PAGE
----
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S. Sudan's Political Future Uncertain Ahead of Independence Day

  • Gabe Joselow

FILE - U.N. peacekeepers are seen at an IDP (internally displaced persons) camp in the United Nations Mission In South Sudan (UNMISS) base in Juba May 6, 2014.

FILE - U.N. peacekeepers are seen at an IDP (internally displaced persons) camp in the United Nations Mission In South Sudan (UNMISS) base in Juba May 6, 2014.

While it should be a time of celebration, South Sudan is limping towards its third anniversary on July 9.

Torn apart by a power dispute between President Salva Kiir and his former deputy Riek Machar, the country has succumbed to inter-ethnic fighting between forces loyal to Kiir and rebels aligned with Machar.

The violence has left thousands dead and more than one million displaced.

In an effort to lift the country out of its downward spiral, the two leaders agreed in May to establish a “transitional government of national unity” and on June 10 set a 60-day deadline to form the interim government.

But talks between the two sides have once again broken down, due to opposition complaints about the exclusion of displaced people and groups in exile from the talks.

South Sudanese Information Minister Michael Makuei Lueth told VOA the government is still waiting for instructions from the East African bloc of states, IGAD, which has been mediating talks.

“If we are called, we are optimistic we will reach peace and we will agree within the 60 days as scheduled,” he said.

As reconciliation efforts continue to falter, citizens are becoming impatient with the country's leadership.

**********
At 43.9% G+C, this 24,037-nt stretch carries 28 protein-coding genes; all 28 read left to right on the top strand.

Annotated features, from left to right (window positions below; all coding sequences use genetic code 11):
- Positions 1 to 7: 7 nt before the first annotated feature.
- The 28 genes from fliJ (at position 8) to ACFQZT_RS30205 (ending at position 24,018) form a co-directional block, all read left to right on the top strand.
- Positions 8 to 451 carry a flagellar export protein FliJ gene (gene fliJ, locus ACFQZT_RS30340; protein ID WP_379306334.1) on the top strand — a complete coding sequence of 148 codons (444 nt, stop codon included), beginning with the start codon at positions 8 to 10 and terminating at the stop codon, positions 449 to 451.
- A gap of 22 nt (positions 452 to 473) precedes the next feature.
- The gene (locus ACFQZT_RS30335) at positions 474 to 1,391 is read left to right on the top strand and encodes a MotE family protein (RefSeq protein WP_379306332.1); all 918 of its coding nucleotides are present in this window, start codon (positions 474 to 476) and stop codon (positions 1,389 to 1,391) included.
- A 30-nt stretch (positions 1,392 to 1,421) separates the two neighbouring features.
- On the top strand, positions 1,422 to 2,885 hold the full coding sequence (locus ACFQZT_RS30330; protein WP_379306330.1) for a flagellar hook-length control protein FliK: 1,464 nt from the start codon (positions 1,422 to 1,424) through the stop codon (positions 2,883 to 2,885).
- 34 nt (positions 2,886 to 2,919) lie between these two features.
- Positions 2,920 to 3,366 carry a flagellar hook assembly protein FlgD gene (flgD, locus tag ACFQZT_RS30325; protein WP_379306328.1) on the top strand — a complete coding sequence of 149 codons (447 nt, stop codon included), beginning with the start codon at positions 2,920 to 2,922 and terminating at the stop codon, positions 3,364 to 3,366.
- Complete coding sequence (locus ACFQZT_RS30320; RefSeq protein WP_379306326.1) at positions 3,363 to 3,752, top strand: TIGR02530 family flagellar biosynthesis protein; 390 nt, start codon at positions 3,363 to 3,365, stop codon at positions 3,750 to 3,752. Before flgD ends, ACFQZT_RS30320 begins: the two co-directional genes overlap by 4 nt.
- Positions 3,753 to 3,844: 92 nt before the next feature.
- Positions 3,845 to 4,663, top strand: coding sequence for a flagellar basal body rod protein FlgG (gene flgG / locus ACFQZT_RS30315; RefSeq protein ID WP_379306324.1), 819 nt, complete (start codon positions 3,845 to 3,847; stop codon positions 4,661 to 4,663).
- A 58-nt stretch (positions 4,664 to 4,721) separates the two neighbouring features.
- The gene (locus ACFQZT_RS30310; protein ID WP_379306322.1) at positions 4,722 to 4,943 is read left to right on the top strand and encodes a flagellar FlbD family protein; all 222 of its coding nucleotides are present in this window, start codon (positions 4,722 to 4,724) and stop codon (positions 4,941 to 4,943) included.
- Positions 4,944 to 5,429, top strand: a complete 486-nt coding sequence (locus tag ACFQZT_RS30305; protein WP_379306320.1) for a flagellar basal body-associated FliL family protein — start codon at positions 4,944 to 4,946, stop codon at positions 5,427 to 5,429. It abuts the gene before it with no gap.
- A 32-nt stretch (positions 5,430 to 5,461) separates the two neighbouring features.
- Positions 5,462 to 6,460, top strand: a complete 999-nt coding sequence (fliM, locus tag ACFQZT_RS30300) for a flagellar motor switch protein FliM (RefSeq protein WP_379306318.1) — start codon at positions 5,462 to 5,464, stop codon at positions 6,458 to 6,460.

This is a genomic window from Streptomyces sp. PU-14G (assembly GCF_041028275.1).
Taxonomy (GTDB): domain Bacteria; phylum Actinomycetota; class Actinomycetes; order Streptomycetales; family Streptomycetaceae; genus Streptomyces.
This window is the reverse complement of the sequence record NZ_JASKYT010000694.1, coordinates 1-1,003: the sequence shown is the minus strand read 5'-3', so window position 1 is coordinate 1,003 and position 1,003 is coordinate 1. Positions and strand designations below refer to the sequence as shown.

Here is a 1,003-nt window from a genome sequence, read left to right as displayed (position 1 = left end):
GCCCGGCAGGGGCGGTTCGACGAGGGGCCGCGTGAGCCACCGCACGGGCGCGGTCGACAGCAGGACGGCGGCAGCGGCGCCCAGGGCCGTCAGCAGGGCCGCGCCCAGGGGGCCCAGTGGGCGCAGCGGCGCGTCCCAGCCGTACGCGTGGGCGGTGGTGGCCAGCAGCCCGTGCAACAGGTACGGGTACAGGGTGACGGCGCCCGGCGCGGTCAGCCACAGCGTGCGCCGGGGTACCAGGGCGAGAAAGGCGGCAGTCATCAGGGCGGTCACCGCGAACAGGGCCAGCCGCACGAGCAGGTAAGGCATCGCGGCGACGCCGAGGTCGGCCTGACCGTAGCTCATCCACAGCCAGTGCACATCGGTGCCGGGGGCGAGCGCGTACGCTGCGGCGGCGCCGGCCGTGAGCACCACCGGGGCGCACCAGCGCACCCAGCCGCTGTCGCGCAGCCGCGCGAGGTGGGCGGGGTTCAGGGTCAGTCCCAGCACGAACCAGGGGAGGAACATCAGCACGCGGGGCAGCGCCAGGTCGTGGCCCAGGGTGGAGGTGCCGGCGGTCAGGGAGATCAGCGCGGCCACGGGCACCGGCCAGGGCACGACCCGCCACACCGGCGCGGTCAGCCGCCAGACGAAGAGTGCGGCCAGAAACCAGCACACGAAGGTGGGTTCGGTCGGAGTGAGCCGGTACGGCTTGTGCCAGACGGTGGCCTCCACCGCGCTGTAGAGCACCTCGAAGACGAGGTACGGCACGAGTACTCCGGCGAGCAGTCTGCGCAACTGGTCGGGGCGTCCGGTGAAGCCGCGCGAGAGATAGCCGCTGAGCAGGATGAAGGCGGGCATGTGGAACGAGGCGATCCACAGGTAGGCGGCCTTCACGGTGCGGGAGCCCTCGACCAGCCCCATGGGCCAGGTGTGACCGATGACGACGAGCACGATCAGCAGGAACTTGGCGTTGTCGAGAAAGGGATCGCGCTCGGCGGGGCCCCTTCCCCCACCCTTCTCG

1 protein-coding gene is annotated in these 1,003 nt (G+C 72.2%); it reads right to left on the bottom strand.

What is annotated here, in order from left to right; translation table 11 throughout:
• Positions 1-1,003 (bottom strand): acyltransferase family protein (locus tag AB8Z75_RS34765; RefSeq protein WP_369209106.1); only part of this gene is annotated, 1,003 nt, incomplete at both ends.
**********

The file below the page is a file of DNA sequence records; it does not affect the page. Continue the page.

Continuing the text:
A senior U.S. State Department official, David Feldstein, traveled to South Sudan this week on a mission to speak to civil society groups and organizations and hear their thoughts on a way forward.

Feldstein told VOA people are growing tired of both President Kiir and opposition leader Machar.

“The biggest frustration I think is the fact that a lot of people feel that their own futures have been hijacked by two people who don't necessarily have the country's future in mind, but are certainly concerned about their own self-interests,” he said.

Some observers have suggested that both President Kiir and Machar should be excluded from a transitional government, but both sides have ruled out that possibility.

Lueth said the president has to stay on to implement peace agreements.

“There's no way you would say 'let President Salva go' so the agreement is implemented by a third party who is not part and parcel with the whole thing,” he said.

Meanwhile, the country's humanitarian situation continues to deteriorate. A group of British aid agencies warned this week that conflict, displacement and a lack of donor funds could push some populations into famine in the coming weeks.

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